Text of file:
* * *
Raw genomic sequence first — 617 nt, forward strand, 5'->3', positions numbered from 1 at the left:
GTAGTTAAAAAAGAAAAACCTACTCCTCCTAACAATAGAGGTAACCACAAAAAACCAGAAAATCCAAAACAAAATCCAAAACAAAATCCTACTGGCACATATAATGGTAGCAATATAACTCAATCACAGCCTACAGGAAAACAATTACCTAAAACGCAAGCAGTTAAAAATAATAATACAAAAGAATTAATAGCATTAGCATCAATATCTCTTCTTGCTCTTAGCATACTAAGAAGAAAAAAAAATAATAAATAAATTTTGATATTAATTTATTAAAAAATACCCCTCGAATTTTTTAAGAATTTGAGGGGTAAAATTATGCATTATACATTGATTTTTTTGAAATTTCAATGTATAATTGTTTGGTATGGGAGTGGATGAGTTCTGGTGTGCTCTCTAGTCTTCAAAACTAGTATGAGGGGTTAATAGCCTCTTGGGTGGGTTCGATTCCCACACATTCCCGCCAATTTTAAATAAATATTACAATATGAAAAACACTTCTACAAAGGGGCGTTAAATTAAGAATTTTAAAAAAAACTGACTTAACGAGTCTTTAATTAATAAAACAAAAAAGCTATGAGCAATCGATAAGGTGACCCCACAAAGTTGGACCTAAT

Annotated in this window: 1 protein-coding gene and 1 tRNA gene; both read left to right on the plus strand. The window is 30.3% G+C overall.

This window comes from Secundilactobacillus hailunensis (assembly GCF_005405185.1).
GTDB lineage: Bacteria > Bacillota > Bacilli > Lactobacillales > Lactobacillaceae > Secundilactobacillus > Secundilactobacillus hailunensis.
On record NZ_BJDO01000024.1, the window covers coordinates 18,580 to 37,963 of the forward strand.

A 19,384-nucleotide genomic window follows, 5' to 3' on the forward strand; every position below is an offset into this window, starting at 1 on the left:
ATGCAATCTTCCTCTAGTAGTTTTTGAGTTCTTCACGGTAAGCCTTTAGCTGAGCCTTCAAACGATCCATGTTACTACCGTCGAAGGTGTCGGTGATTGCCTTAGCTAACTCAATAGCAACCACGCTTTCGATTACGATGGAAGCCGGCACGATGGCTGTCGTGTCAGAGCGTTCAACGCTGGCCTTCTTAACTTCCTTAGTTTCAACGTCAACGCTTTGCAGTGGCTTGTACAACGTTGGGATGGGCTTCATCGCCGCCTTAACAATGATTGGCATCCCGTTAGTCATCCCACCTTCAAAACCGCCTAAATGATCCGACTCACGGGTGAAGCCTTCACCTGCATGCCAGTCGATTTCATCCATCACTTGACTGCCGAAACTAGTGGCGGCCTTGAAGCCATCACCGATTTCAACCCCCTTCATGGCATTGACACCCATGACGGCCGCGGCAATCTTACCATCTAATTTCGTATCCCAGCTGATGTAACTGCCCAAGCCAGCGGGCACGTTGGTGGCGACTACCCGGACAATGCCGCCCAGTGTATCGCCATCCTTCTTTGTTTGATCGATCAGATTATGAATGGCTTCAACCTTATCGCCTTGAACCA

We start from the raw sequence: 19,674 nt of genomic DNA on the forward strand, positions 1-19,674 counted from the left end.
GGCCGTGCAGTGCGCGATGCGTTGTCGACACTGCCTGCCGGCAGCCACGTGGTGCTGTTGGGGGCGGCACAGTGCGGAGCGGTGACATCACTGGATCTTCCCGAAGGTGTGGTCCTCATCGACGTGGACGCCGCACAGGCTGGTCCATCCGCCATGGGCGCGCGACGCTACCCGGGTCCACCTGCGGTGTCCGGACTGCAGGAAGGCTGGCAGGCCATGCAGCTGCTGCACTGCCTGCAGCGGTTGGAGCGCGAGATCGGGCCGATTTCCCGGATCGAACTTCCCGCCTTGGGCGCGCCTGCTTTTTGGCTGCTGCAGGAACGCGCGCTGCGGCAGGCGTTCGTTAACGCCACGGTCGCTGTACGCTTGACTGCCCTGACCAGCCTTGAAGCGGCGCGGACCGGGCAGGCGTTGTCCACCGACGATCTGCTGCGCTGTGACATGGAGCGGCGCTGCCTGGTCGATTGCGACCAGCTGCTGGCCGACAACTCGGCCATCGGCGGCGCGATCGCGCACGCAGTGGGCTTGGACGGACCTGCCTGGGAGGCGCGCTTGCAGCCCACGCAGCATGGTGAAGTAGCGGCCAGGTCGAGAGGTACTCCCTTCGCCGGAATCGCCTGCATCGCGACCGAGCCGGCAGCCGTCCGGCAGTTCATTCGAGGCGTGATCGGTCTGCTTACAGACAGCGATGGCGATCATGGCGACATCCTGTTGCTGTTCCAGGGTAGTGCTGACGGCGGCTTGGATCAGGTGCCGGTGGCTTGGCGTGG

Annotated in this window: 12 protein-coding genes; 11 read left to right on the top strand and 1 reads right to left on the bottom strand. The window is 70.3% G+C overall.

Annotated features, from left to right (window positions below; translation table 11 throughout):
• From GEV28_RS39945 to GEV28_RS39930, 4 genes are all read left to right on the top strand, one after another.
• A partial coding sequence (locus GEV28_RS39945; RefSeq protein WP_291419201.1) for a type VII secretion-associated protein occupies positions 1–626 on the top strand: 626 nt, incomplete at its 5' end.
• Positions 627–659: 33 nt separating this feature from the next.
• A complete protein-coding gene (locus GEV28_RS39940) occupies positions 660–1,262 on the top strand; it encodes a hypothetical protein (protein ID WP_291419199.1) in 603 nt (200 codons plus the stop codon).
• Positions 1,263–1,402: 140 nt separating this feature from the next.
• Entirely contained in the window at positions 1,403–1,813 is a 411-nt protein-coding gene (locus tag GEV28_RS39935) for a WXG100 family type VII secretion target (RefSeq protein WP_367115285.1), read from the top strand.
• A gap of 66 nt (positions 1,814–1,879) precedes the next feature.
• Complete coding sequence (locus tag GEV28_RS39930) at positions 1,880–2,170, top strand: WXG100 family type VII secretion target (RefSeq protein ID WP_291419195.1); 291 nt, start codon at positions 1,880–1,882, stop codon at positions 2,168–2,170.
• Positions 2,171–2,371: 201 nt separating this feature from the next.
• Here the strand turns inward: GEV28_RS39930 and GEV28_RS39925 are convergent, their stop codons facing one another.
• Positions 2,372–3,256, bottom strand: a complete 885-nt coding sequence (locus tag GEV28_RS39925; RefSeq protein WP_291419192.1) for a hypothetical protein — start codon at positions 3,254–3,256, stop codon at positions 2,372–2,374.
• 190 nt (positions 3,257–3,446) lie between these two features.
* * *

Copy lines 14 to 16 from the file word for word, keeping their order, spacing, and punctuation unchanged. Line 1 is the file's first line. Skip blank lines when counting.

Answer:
• A partial coding sequence (locus GEV28_RS39945; RefSeq protein WP_291419201.1) for a type VII secretion-associated protein occupies positions 1–626 on the top strand: 626 nt, incomplete at its 5' end.
• Positions 627–659: 33 nt separating this feature from the next.
• A complete protein-coding gene (locus GEV28_RS39940) occupies positions 660–1,262 on the top strand; it encodes a hypothetical protein (protein ID WP_291419199.1) in 603 nt (200 codons plus the stop codon).